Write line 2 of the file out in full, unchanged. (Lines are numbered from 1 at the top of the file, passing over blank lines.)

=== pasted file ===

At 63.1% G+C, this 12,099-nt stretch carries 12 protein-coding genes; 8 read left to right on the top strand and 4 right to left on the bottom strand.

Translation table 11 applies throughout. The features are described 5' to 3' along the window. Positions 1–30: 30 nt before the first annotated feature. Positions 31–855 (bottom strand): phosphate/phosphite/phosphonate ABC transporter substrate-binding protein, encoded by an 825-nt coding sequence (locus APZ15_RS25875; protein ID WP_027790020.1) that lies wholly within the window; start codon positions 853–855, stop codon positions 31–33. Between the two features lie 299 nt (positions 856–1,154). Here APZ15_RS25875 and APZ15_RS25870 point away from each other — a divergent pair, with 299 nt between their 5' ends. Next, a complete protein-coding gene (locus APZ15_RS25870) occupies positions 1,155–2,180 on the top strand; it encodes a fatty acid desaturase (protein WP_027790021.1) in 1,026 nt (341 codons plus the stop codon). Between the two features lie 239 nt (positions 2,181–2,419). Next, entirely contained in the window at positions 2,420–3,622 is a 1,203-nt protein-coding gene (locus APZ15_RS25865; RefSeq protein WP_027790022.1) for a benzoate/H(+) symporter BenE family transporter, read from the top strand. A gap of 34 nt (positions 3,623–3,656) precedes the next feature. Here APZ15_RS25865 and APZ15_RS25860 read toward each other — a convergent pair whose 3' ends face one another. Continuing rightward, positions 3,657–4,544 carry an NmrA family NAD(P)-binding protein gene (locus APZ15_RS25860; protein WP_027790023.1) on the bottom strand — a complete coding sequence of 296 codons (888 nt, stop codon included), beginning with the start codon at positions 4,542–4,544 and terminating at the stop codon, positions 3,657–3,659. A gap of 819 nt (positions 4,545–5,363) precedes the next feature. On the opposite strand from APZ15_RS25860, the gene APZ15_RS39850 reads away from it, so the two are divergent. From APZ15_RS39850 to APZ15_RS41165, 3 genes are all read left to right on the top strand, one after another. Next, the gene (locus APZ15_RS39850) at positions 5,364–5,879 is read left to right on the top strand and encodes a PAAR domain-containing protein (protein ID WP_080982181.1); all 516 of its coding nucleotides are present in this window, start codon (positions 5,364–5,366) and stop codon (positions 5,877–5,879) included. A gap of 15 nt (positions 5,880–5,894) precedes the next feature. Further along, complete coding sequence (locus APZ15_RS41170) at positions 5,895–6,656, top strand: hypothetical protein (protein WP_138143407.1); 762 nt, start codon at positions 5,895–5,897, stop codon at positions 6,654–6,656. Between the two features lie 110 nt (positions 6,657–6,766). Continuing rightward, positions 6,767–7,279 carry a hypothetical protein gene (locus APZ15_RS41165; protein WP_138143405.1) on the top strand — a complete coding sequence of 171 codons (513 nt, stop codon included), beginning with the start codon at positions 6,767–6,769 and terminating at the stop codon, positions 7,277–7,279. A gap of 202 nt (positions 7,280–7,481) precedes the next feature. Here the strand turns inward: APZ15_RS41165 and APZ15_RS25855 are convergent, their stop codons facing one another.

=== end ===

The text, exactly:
Translation table 11 applies throughout. The features are described 5' to 3' along the window. Positions 1–30: 30 nt before the first annotated feature. Positions 31–855 (bottom strand): phosphate/phosphite/phosphonate ABC transporter substrate-binding protein, encoded by an 825-nt coding sequence (locus APZ15_RS25875; protein ID WP_027790020.1) that lies wholly within the window; start codon positions 853–855, stop codon positions 31–33. Between the two features lie 299 nt (positions 856–1,154). Here APZ15_RS25875 and APZ15_RS25870 point away from each other — a divergent pair, with 299 nt between their 5' ends. Next, a complete protein-coding gene (locus APZ15_RS25870) occupies positions 1,155–2,180 on the top strand; it encodes a fatty acid desaturase (protein WP_027790021.1) in 1,026 nt (341 codons plus the stop codon). Between the two features lie 239 nt (positions 2,181–2,419). Next, entirely contained in the window at positions 2,420–3,622 is a 1,203-nt protein-coding gene (locus APZ15_RS25865; RefSeq protein WP_027790022.1) for a benzoate/H(+) symporter BenE family transporter, read from the top strand. A gap of 34 nt (positions 3,623–3,656) precedes the next feature. Here APZ15_RS25865 and APZ15_RS25860 read toward each other — a convergent pair whose 3' ends face one another. Continuing rightward, positions 3,657–4,544 carry an NmrA family NAD(P)-binding protein gene (locus APZ15_RS25860; protein WP_027790023.1) on the bottom strand — a complete coding sequence of 296 codons (888 nt, stop codon included), beginning with the start codon at positions 4,542–4,544 and terminating at the stop codon, positions 3,657–3,659. A gap of 819 nt (positions 4,545–5,363) precedes the next feature. On the opposite strand from APZ15_RS25860, the gene APZ15_RS39850 reads away from it, so the two are divergent. From APZ15_RS39850 to APZ15_RS41165, 3 genes are all read left to right on the top strand, one after another. Next, the gene (locus APZ15_RS39850) at positions 5,364–5,879 is read left to right on the top strand and encodes a PAAR domain-containing protein (protein ID WP_080982181.1); all 516 of its coding nucleotides are present in this window, start codon (positions 5,364–5,366) and stop codon (positions 5,877–5,879) included. A gap of 15 nt (positions 5,880–5,894) precedes the next feature. Further along, complete coding sequence (locus APZ15_RS41170) at positions 5,895–6,656, top strand: hypothetical protein (protein WP_138143407.1); 762 nt, start codon at positions 5,895–5,897, stop codon at positions 6,654–6,656. Between the two features lie 110 nt (positions 6,657–6,766). Continuing rightward, positions 6,767–7,279 carry a hypothetical protein gene (locus APZ15_RS41165; protein WP_138143405.1) on the top strand — a complete coding sequence of 171 codons (513 nt, stop codon included), beginning with the start codon at positions 6,767–6,769 and terminating at the stop codon, positions 7,277–7,279. A gap of 202 nt (positions 7,280–7,481) precedes the next feature. Here the strand turns inward: APZ15_RS41165 and APZ15_RS25855 are convergent, their stop codons facing one another.